After David Bowie died on Sunday following an 18-month battle with cancer, celebrities from around the world took to social media to share their memories of the music legend.
The Rolling Stones commemorated their contemporary on Twitter this morning.
As well as being a wonderful and kind man, he was an extraordinary artist, and a true original. 2/2 #DavidBowie— The Rolling Stones (@RollingStones) January 11, 2016
Madonna paired a classic Bowie image with a heartfelt caption on her Instagram account.
A Kanye West tweet called Bowie "one of my most important inspirations."
David Bowie was one of my most important inspirations, so fearless, so creative, he gave us magic for a lifetime.— KANYE WEST (@kanyewest) January 11, 2016
Fellow legend Paul McCartney posted a throwback image on his Instagram account commemorating the star.
"Very sad news to wake up to on this raining morning. David was a great star and I treasure the moments we had together. His music played a very strong part in British musical history and I'm proud to think of the huge influence he has had on people all around the world. I send my deepest sympathies to his family and will always remember the great laughs we had through the years. His star will shine in the sky forever." - Paul Photo of Paul and David Bowie by @LindaMcCartney 1985 #PaulMcCartney #DavidBowie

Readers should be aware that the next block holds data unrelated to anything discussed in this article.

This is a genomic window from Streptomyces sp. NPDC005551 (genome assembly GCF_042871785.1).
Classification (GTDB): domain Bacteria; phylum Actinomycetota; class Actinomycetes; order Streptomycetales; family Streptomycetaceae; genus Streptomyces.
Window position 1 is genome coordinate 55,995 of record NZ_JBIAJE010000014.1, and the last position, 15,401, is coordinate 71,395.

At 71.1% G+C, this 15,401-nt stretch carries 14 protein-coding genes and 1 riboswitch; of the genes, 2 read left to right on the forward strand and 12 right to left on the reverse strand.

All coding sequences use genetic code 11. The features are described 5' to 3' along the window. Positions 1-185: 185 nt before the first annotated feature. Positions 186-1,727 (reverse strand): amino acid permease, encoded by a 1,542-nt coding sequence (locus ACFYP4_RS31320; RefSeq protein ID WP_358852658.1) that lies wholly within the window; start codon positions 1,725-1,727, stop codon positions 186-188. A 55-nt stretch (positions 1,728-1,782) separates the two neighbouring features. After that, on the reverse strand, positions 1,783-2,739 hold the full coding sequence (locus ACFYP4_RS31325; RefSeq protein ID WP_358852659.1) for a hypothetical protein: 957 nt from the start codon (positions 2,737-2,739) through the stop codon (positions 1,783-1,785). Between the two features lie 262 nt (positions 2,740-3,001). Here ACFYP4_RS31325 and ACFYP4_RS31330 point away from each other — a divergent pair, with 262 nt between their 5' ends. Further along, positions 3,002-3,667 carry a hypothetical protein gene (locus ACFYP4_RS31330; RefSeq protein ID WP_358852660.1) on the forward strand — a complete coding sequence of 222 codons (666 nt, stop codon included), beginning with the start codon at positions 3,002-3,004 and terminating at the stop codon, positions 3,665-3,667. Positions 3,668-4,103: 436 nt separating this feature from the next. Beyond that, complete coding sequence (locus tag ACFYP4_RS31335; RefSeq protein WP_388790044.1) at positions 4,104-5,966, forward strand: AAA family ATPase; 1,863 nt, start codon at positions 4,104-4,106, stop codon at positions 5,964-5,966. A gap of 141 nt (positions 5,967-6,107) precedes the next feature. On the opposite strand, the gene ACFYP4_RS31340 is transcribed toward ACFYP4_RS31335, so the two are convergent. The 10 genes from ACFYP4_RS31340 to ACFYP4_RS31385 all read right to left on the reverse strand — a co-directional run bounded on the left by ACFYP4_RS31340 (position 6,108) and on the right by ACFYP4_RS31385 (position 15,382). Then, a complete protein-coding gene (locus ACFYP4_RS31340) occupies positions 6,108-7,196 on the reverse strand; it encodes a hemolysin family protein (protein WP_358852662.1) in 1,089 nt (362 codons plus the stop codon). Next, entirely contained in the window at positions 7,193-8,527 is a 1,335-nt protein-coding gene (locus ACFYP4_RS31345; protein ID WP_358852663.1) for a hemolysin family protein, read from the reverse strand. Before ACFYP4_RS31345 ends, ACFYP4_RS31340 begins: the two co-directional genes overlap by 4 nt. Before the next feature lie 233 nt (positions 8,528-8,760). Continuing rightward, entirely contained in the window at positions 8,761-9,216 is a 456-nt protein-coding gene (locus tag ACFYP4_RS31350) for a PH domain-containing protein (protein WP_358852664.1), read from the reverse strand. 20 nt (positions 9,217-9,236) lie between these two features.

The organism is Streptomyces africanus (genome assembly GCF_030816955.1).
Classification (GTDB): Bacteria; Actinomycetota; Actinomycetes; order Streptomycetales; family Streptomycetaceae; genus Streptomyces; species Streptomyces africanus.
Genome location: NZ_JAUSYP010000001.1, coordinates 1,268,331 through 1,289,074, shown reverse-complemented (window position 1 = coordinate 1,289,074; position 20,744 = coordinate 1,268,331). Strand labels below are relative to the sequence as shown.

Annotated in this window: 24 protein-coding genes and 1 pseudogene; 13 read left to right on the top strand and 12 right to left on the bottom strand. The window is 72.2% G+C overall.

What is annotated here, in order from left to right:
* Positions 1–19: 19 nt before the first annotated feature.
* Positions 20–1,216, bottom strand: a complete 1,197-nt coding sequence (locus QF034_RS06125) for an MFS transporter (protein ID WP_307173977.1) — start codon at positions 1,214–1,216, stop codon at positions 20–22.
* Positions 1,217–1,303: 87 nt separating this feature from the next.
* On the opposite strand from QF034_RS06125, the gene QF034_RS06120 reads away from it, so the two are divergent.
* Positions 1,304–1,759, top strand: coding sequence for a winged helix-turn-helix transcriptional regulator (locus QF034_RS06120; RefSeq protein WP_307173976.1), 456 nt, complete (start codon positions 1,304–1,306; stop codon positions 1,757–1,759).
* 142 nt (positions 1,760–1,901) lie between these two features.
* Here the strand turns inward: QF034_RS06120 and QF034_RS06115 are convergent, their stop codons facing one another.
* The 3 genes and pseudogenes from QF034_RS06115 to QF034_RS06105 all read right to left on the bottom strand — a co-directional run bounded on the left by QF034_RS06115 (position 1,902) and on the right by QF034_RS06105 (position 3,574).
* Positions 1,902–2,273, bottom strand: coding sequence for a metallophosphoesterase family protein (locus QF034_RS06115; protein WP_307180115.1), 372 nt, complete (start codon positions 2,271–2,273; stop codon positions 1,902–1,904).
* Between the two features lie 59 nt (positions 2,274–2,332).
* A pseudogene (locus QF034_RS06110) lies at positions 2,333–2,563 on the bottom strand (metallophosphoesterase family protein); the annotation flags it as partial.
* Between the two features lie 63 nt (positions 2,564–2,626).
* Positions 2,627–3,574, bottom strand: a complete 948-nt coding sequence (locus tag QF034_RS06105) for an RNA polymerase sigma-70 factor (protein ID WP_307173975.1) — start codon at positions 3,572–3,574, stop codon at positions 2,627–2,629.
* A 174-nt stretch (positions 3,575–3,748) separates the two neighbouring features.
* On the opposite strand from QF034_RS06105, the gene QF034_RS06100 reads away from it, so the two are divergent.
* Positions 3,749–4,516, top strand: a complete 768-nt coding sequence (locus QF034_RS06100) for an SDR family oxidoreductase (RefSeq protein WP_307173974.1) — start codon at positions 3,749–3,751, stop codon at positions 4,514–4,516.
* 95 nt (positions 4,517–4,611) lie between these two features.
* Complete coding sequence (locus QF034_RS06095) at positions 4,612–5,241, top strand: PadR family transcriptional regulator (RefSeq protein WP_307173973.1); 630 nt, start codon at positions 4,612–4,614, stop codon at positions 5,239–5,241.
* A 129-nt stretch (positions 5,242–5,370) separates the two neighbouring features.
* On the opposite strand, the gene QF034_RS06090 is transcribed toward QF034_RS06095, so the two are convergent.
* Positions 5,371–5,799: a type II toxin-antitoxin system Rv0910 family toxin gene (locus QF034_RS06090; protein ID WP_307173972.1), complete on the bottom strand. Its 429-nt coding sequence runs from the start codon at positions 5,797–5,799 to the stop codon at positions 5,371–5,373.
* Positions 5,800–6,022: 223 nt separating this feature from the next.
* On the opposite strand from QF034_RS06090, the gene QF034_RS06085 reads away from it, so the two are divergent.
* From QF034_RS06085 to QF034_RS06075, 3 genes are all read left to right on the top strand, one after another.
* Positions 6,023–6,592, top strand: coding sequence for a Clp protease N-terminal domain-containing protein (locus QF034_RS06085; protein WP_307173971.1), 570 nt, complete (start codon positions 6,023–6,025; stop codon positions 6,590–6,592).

Cher's tweet remembering Bowie was brief but heartfelt.
DEVASTATED...💔 A LEGEND IS GONE✨🌟✨— Cher (@cher) January 11, 2016
Sam Smith, who had been celebrating a Golden Globes win last night, took a more somber tone on Instagram this morning.
Music mogul Pharrell Williams celebrated Bowie's legacy on Twitter.
David Bowie was a true innovator, a true creative. May he rest in peace 🖖🏾 #RIPDavidBowie— Pharrell Williams (@Pharrell) January 11, 2016
U2 offered a heartfelt memorial via this classic photo of Bowie and Bono.
Planet Earth is blue - Bono pic.twitter.com/p4GVmnuQql— U2 (@U2) January 11, 2016
Yoko Ono paid tribute to Bowie on Facebook and called him a father figure to her son, Sean Lennon.